FYI: This is the press release we sent out today hoping to increase the district's motivation to move toward a fair settlement as soon as possible:
Anoka-Hennepin teachers call on district to ‘get serious’ about settling the contract. Jan.15 deadline looms, with possible $1 million penalty to district
Dec. 8, 2009 – Coon Rapids, Minn. – The 2,900 teachers of the Anoka Hennepin school district are calling on the district to come to the table Dec. 15 ready to settle the teachers’ contract, which expired June 30. Dec. 15 is the next scheduled mediated negotiation session between the teachers and District 11.
“It’s time,” said Sandra Skaar, president of Anoka Hennepin Education Minnesota (AHEM), the union that represents the teachers of District 11. “Negotiations are coming down to the wire, and it’s time for the district to get serious about bargaining a reasonable and competitive contract.”
If the contract is not settled by a state-mandated Jan. 15 deadline, a penalty of $1 million ($25 per student) will be assessed to the school district. “After all the work we’ve done to gain community support, that’s a mistake the district cannot afford to make,” Skaar said.
Skaar added that the Dec. 15 bargaining session is the “last, best chance” to get the contract settled and beat the deadline, since getting any settlement ratified by 2,900 teachers in the state’s largest district will take a significant amount of time.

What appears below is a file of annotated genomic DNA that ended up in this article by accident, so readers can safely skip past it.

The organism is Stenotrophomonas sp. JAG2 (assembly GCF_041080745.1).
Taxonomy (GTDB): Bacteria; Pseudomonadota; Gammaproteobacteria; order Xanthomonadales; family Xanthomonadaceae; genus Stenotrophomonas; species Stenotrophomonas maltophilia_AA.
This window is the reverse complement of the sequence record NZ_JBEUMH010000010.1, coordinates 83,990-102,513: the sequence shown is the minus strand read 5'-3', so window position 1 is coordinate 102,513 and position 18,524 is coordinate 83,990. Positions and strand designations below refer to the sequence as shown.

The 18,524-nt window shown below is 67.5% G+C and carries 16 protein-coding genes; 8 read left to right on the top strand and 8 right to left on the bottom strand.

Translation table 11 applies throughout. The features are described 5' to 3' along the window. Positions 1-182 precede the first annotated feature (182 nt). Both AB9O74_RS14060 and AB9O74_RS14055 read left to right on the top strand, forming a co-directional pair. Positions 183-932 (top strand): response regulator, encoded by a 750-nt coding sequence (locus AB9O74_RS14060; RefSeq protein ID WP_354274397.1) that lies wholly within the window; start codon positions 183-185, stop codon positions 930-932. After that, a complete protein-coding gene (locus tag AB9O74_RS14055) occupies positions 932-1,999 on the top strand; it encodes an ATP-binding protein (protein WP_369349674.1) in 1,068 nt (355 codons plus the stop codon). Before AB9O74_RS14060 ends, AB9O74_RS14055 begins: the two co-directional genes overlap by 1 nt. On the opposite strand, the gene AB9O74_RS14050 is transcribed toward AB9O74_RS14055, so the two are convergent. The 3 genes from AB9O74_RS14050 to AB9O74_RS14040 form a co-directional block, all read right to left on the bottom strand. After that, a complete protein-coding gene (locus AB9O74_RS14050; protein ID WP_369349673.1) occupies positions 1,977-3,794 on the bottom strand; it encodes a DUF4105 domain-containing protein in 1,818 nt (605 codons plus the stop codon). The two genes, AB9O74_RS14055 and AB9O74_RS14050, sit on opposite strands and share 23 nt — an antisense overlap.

According to AHEM negotiators, other relevant facts in the negotiations process include:
* AHEM teachers took early action and voted to sacrifice staff development funds to save the district nearly $2 million.
* Teachers put in hundreds of hours to help the district pass its levy earlier this fall, which at least helped the district maintain current funding levels.
* Rather than address crucial financial matters, the district has chosen to focus on inflammatory language items in the contract.
* The district has not cut administration at the same rate that it has teachers based on a decline in student population.
“Teachers have done our fair share,” Skaar said. “We want to get this done, and we want to do it right, and on time. The recent levy victory demonstrates how successful we can be when we all work together. We need to settle this contract now so we can get back to our number-one priority — educating the students of Anoka Hennepin.”